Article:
‘Low’ expectations from new round of climate talks
Officials from 170 countries gather in Bonn for a new
global warming pact:
There is discord between rich and poor nations on
curbing greenhouse gases:
UNITED NATIONS: Officials from some 170 countries gather in Bonn from
Monday to lay the groundwork for a new global warming pact, as Europe
pushes for progress amid fears of political and financial wavering.
Teams of experts and diplomats will seek to outline a work plan for
clinching a new deal by 2015 on limiting Earth-warming gas emissions,
but observers fear squabbling and political inertia may hamstring
“A lot of other issues are competing for space and time,” climate
change observer Alden Meyer told AFP ahead of the May 14 to 25 talks.
“It all comes down to politics and national interests.” The gathering is
the first since UN member states agreed in Durban, South Africa, last
December to bring all major greenhouse-gas emitting countries under a
single legal roof from 2020.
Since then, anger has been brewing over Europe's imposition of a
carbon emissions tax on international airlines from January 1 -- which
countries like India and the United States have warned could derail
There is also discord between rich and poor nations about how much
proportional responsiblity each should bear for curbing greenhouse
“We must continue to move forward,” European commissioner for Climate
Connie Hedegaard urged this week at a meeting of European nations,
least-developed countries (LDCs) and the Alliance of Small Island States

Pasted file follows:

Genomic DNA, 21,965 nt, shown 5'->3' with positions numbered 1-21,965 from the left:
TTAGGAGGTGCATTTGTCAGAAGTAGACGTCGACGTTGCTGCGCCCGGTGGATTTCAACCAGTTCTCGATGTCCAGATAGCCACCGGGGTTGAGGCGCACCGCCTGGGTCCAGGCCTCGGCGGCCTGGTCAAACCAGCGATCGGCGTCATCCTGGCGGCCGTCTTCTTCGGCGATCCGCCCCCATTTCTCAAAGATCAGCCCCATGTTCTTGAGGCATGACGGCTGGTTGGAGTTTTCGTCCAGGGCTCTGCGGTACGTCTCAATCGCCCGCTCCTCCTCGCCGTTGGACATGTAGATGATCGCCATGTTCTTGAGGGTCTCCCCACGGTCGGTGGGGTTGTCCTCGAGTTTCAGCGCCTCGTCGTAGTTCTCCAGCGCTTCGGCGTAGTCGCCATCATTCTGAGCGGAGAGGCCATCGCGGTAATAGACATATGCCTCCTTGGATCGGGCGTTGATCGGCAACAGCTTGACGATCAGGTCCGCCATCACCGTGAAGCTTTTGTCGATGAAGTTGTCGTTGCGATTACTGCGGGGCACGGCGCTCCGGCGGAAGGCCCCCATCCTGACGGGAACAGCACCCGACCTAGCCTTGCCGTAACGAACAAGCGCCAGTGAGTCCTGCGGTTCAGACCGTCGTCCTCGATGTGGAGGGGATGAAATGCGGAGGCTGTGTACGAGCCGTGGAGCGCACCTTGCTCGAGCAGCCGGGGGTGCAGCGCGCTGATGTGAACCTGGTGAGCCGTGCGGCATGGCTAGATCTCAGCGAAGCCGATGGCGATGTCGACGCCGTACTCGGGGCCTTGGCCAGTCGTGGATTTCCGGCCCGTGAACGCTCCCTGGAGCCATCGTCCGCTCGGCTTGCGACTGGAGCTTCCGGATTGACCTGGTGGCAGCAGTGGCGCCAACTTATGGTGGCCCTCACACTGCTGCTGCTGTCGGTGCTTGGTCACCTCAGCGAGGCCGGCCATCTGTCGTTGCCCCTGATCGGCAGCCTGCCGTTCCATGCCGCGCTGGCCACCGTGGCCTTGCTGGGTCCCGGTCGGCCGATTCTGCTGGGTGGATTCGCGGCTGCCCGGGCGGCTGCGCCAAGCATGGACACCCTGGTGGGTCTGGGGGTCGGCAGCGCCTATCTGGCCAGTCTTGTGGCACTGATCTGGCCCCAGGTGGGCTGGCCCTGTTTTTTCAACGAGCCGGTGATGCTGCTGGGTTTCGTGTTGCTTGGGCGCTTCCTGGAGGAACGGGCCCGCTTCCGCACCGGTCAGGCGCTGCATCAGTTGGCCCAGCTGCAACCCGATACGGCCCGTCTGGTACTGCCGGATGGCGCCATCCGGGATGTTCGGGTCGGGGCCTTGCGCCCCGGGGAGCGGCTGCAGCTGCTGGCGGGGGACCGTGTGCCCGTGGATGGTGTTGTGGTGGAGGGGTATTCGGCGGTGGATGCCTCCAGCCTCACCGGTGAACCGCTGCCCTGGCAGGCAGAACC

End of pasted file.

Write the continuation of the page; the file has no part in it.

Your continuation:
(AOSIS). “We need to be more ambitious, not less, so we need more people
on board,” she said.
Observers say geopolitical realities are tying the hands of countries
like the United States, which will hold presidential elections this
year, and Japan which is dealing with the economic fallout of last
year's tsunami and nuclear melt-down.
“The US doesn't want to be talking about putting more money on the
table before the presidential election,” said Meyer, policy director for
the Union of Concerned Scientists watchdog body. “If there is no sense
from developing countries that the northern countries are serious about
the financial pledges that they made ... that will make them dig in
their heels on a lot of other issues and that will make progress very
difficult,” he warned.
Hedegaard had also urged rich countries to deliver on promises of
finance to aid developing nations emission-curbing efforts, adding: “we
need not to underestimate the risk of back-tracking.” The Bonn talks
will seek to lay the groundwork for the next UN climate conference in
Doha in November and December, where countries must formally adopt an
amendment to the Kyoto Protocol on climate change.
This as scientists warn that the target agreed at the chaotic
Copenhagen summit of 2009 to limit global warming to two degrees Celsius
(3.6 degrees Fahrenheit) from pre-industrial levels, could be missed.
Wendel Trio, director of Climate Action Network Europe, a coalition
of non-governmental climate bodies, said expectations for the Bonn talks
“Countries have different positions on what to do, he said. “Some
countries like AOSIS, the LCDs and the EU want to start working ... and
get agreement on a work plan as soon as possible, while others such as
the US and India prefer to only have some brainstorming and not engage
in any negotiations.” AFP